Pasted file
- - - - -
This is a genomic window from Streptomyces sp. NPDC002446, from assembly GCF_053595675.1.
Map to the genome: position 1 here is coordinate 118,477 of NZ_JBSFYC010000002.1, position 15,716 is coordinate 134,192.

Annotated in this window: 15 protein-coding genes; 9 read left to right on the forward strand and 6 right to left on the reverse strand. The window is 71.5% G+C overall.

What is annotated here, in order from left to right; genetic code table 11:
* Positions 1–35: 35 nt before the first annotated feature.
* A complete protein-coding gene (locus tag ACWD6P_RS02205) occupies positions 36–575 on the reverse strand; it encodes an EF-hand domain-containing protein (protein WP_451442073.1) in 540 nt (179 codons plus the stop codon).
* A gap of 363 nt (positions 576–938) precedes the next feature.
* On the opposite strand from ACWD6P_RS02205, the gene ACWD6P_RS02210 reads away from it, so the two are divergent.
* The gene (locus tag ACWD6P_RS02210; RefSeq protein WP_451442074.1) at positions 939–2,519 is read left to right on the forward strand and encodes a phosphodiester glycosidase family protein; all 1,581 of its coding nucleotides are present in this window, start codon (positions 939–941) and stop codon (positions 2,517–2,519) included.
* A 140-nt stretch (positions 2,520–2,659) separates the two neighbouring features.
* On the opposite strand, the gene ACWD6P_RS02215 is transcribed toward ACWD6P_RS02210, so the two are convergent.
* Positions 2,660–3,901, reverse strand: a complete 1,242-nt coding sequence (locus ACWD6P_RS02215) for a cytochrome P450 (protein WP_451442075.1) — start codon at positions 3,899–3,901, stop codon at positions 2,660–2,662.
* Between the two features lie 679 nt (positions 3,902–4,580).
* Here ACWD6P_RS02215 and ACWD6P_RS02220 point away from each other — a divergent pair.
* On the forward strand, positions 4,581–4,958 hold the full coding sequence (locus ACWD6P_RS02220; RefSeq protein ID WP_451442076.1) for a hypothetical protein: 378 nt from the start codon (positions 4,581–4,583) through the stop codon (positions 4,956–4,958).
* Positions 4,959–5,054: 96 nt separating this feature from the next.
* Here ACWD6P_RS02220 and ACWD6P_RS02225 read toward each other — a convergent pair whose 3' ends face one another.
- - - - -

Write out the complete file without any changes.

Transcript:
This is a genomic window from Streptomyces sp. NPDC002446, from assembly GCF_053595675.1.
Map to the genome: position 1 here is coordinate 118,477 of NZ_JBSFYC010000002.1, position 15,716 is coordinate 134,192.

Annotated in this window: 15 protein-coding genes; 9 read left to right on the forward strand and 6 right to left on the reverse strand. The window is 71.5% G+C overall.

What is annotated here, in order from left to right; genetic code table 11:
* Positions 1–35: 35 nt before the first annotated feature.
* A complete protein-coding gene (locus tag ACWD6P_RS02205) occupies positions 36–575 on the reverse strand; it encodes an EF-hand domain-containing protein (protein WP_451442073.1) in 540 nt (179 codons plus the stop codon).
* A gap of 363 nt (positions 576–938) precedes the next feature.
* On the opposite strand from ACWD6P_RS02205, the gene ACWD6P_RS02210 reads away from it, so the two are divergent.
* The gene (locus tag ACWD6P_RS02210; RefSeq protein WP_451442074.1) at positions 939–2,519 is read left to right on the forward strand and encodes a phosphodiester glycosidase family protein; all 1,581 of its coding nucleotides are present in this window, start codon (positions 939–941) and stop codon (positions 2,517–2,519) included.
* A 140-nt stretch (positions 2,520–2,659) separates the two neighbouring features.
* On the opposite strand, the gene ACWD6P_RS02215 is transcribed toward ACWD6P_RS02210, so the two are convergent.
* Positions 2,660–3,901, reverse strand: a complete 1,242-nt coding sequence (locus ACWD6P_RS02215) for a cytochrome P450 (protein WP_451442075.1) — start codon at positions 3,899–3,901, stop codon at positions 2,660–2,662.
* Between the two features lie 679 nt (positions 3,902–4,580).
* Here ACWD6P_RS02215 and ACWD6P_RS02220 point away from each other — a divergent pair.
* On the forward strand, positions 4,581–4,958 hold the full coding sequence (locus ACWD6P_RS02220; RefSeq protein ID WP_451442076.1) for a hypothetical protein: 378 nt from the start codon (positions 4,581–4,583) through the stop codon (positions 4,956–4,958).
* Positions 4,959–5,054: 96 nt separating this feature from the next.
* Here ACWD6P_RS02220 and ACWD6P_RS02225 read toward each other — a convergent pair whose 3' ends face one another.